Twenty-one Chibok girls ‘released in Nigeria In Exchange for Four High Profile Boko Haram Militants

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The Boko Haram terror sect has released 21 out of the 200 Chibok girls captured in 2014.

The girls were picked up by military helicopter from Banki area of Borno state where Boko Haram militants dropped them off earlier today.

Read Report From BBC Below:

Twenty-one of the Chibok schoolgirls kidnapped by Boko Haram have been freed, a senior Nigerian government official has told the BBC.


It is thought that they are now with the security services in the north-eastern city of Maiduguri.

It is not yet clear how the girls were rescued.

The Islamist militant group kidnapped more than 250 students from a school in Chibok in April 2014 – an act that provoked international condemnation.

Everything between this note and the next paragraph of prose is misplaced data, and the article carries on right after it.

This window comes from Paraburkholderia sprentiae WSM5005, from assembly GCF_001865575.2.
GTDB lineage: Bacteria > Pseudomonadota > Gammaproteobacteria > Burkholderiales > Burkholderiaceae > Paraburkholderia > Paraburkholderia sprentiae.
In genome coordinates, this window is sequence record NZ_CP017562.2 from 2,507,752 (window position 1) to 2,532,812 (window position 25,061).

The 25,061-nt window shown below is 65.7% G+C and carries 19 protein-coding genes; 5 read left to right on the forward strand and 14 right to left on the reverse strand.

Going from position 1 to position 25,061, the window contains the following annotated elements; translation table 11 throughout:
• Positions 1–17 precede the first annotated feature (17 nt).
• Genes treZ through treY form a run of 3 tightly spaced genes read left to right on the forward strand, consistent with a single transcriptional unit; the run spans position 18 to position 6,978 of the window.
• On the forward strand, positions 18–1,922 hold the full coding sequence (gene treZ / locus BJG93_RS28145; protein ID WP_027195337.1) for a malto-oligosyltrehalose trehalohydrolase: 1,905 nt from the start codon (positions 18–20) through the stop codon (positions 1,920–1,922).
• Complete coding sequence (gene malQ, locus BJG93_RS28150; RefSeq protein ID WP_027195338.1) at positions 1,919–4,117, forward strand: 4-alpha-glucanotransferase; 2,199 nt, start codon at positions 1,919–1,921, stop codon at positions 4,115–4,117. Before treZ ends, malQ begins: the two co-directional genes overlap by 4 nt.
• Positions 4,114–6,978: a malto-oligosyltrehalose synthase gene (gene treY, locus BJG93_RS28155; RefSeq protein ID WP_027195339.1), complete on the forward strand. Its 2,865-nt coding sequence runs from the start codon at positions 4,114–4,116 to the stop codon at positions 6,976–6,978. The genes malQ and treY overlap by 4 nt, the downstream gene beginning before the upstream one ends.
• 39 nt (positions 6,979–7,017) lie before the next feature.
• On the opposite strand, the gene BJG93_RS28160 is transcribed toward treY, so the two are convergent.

The official who spoke to the BBC confirming the release of the 21 Chibok girls wanted to remain anonymous and the government has not issued a statement.

Previous reports of the girls’ release have turned out not to be true.

The BBC’s Martin Patience in Lagos says if it is true that a group of girls has been rescued it will be seen as a major success for the government of President Muhammadu Buhari.

It is been under intense pressure to do more to secure their freedom, he says.

Mr Buhari took office in May 2015 with a promise to defeat Boko Haram, and gave the military a deadline of the end of the year to end their insurgency.

Over the last 20 months, Nigeria’s army and its regional allies have recaptured much of the territory the militant group controlled, but the militants are still active.

Last month, Mr Buhari called for the UN to mediate with Boko Haram to secure the release of schoolgirls, saying he was prepared to swap militants who are in custody for the girls.

But the problem has always been finding a credible leader to negotiate with – not helped by the fact that in August the group split into two factions.



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